Pretty self explanatory title. But I just read in a book that the surface tension remains same even if the surface area is increased. What could be a possible explanation for that?

  • $\begingroup$ Note that this is in the absence (or alternatively with a saturating bulk density) of surfactants, else there'll be a dependence. $\endgroup$ – Joce Jan 4 '17 at 8:21

The surface tension is a consequence of the interfacial energy. If you consider some area of the liquid surface $A$ then there is an interfacial energy proportional to the area:

$$ E = kA $$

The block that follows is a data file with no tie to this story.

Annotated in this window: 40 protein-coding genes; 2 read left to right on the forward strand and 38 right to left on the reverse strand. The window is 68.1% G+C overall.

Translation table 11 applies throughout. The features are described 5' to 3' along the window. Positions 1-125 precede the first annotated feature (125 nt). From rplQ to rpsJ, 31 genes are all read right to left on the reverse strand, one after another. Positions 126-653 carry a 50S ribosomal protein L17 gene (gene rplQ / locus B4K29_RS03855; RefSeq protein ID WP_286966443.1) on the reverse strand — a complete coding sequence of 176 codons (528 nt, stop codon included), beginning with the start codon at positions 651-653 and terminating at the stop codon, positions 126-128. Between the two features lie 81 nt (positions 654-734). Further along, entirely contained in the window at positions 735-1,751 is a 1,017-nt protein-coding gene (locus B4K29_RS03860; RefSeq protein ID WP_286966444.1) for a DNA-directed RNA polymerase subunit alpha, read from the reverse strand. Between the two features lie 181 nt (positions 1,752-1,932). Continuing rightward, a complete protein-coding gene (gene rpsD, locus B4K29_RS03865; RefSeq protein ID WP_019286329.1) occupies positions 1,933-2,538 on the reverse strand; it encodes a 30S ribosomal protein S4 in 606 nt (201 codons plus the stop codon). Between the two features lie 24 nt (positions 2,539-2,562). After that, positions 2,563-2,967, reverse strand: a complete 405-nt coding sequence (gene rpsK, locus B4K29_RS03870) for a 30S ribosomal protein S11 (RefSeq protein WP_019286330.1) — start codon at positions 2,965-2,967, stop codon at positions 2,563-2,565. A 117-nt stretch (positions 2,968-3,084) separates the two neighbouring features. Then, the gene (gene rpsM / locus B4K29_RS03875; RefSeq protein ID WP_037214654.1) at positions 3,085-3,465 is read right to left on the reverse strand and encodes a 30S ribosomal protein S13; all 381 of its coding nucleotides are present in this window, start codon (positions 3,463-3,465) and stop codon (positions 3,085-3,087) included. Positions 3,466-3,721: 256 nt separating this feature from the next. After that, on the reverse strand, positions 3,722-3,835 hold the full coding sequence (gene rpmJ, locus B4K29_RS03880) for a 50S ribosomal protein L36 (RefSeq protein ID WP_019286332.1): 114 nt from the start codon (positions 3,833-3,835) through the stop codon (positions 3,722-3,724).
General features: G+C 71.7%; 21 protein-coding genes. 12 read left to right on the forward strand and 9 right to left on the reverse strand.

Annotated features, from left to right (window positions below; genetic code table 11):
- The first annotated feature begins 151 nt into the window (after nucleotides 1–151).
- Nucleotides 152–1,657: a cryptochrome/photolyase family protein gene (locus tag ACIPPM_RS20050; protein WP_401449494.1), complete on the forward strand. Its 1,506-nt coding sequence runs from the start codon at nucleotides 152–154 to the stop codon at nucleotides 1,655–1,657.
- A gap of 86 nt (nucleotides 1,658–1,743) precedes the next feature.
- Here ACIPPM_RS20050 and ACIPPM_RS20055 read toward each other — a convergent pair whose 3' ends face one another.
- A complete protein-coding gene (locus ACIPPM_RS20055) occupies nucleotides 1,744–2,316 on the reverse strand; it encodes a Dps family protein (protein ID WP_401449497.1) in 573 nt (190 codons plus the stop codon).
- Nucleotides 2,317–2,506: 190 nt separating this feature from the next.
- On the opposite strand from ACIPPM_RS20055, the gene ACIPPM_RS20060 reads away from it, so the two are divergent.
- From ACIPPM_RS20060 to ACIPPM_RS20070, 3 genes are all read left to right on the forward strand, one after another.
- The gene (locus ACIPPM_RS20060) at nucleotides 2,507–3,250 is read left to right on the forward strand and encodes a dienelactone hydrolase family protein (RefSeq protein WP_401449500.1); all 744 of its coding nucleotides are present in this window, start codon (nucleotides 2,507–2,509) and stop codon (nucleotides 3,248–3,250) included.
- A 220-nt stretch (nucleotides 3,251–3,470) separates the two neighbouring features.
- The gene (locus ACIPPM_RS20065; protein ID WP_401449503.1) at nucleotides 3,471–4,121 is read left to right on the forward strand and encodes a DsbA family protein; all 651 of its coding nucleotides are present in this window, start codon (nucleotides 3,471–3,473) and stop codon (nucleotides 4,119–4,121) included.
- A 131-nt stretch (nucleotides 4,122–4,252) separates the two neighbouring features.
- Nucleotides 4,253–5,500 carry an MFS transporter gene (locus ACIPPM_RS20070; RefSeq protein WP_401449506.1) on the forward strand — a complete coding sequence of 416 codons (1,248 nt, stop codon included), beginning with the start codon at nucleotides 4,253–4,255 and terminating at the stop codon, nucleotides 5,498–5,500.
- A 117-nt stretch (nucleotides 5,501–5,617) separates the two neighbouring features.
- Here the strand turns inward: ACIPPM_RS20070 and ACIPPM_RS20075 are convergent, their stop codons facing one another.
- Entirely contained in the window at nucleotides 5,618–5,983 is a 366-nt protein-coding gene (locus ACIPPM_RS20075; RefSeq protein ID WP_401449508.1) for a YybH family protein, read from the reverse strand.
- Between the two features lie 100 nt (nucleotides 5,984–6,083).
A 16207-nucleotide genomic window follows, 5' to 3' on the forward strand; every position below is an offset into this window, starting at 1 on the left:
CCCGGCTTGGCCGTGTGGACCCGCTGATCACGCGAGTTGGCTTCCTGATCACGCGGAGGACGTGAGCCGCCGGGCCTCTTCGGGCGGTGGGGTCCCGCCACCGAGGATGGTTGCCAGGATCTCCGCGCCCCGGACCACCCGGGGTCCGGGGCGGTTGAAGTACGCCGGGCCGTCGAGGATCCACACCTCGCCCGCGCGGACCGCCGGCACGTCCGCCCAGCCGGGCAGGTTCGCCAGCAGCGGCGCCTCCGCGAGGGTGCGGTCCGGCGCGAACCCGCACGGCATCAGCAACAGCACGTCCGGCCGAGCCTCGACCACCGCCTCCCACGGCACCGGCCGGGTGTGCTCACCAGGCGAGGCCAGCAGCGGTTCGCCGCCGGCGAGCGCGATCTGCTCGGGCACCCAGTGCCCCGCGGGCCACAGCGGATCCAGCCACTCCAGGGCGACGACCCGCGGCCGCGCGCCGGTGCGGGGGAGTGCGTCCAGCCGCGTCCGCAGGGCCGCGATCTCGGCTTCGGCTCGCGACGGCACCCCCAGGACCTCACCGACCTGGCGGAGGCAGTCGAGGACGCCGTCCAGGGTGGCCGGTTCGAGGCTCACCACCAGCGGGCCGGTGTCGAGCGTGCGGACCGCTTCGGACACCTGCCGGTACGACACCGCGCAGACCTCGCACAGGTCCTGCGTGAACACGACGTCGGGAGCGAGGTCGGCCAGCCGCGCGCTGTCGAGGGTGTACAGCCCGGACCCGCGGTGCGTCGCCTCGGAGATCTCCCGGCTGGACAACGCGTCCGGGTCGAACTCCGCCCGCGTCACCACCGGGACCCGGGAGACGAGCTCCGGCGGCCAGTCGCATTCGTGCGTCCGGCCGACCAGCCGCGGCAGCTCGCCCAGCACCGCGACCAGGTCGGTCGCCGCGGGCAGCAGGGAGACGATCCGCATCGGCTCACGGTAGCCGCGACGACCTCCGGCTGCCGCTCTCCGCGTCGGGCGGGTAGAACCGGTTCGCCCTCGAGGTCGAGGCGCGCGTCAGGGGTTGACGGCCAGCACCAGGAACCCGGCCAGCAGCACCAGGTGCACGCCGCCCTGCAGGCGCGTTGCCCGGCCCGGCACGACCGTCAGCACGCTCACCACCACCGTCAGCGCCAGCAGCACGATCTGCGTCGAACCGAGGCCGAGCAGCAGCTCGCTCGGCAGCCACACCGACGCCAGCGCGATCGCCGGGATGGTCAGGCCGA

for some constant $k$ that is dependent on the forces between the atoms/molecules in the liquid. If we increase the area of the liquid surface we increase its energy, and that means we have to do work on it. If we do work we must have been exerting a force on the boundaries of the surface, and the force per unit length of the boundary is what we call the surface tension.

The interfacial energy is a consequence of the atomic/molecular interactions in the liquid so the interfacial energy per unit area is a constant and not dependent on the total area. That means the surface tension is also dependent only on the interactions within the liquid and not on the total area.


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